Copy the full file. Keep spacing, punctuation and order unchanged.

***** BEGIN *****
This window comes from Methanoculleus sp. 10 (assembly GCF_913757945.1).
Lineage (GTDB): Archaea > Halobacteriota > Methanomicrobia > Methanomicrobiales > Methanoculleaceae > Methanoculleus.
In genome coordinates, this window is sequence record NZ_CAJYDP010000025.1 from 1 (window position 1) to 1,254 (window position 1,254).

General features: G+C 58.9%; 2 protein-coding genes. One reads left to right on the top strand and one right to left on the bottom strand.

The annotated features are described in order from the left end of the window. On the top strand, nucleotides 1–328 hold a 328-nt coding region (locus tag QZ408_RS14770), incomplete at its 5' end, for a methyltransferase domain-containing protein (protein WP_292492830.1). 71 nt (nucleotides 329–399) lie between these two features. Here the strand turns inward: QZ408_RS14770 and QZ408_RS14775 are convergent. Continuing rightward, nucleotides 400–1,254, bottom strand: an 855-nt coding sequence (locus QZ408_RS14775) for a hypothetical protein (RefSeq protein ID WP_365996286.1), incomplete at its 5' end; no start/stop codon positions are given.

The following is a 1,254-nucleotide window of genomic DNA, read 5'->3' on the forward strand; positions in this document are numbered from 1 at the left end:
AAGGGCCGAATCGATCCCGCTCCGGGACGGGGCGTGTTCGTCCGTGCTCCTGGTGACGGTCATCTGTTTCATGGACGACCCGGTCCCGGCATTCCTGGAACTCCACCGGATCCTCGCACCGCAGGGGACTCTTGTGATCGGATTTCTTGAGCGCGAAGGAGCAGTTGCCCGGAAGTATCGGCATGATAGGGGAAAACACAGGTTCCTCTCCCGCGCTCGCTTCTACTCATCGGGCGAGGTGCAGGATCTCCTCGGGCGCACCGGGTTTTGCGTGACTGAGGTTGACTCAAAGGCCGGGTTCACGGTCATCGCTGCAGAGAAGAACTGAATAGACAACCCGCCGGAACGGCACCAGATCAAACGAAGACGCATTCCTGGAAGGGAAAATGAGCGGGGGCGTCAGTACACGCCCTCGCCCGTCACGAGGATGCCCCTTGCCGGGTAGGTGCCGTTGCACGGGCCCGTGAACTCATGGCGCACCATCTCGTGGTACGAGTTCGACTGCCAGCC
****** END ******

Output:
This window comes from Methanoculleus sp. 10 (assembly GCF_913757945.1).
Lineage (GTDB): Archaea > Halobacteriota > Methanomicrobia > Methanomicrobiales > Methanoculleaceae > Methanoculleus.
In genome coordinates, this window is sequence record NZ_CAJYDP010000025.1 from 1 (window position 1) to 1,254 (window position 1,254).

General features: G+C 58.9%; 2 protein-coding genes. One reads left to right on the top strand and one right to left on the bottom strand.

The annotated features are described in order from the left end of the window. On the top strand, nucleotides 1–328 hold a 328-nt coding region (locus tag QZ408_RS14770), incomplete at its 5' end, for a methyltransferase domain-containing protein (protein WP_292492830.1). 71 nt (nucleotides 329–399) lie between these two features. Here the strand turns inward: QZ408_RS14770 and QZ408_RS14775 are convergent. Continuing rightward, nucleotides 400–1,254, bottom strand: an 855-nt coding sequence (locus QZ408_RS14775) for a hypothetical protein (RefSeq protein ID WP_365996286.1), incomplete at its 5' end; no start/stop codon positions are given.

The following is a 1,254-nucleotide window of genomic DNA, read 5'->3' on the forward strand; positions in this document are numbered from 1 at the left end:
AAGGGCCGAATCGATCCCGCTCCGGGACGGGGCGTGTTCGTCCGTGCTCCTGGTGACGGTCATCTGTTTCATGGACGACCCGGTCCCGGCATTCCTGGAACTCCACCGGATCCTCGCACCGCAGGGGACTCTTGTGATCGGATTTCTTGAGCGCGAAGGAGCAGTTGCCCGGAAGTATCGGCATGATAGGGGAAAACACAGGTTCCTCTCCCGCGCTCGCTTCTACTCATCGGGCGAGGTGCAGGATCTCCTCGGGCGCACCGGGTTTTGCGTGACTGAGGTTGACTCAAAGGCCGGGTTCACGGTCATCGCTGCAGAGAAGAACTGAATAGACAACCCGCCGGAACGGCACCAGATCAAACGAAGACGCATTCCTGGAAGGGAAAATGAGCGGGGGCGTCAGTACACGCCCTCGCCCGTCACGAGGATGCCCCTTGCCGGGTAGGTGCCGTTGCACGGGCCCGTGAACTCATGGCGCACCATCTCGTGGTACGAGTTCGACTGCCAGCC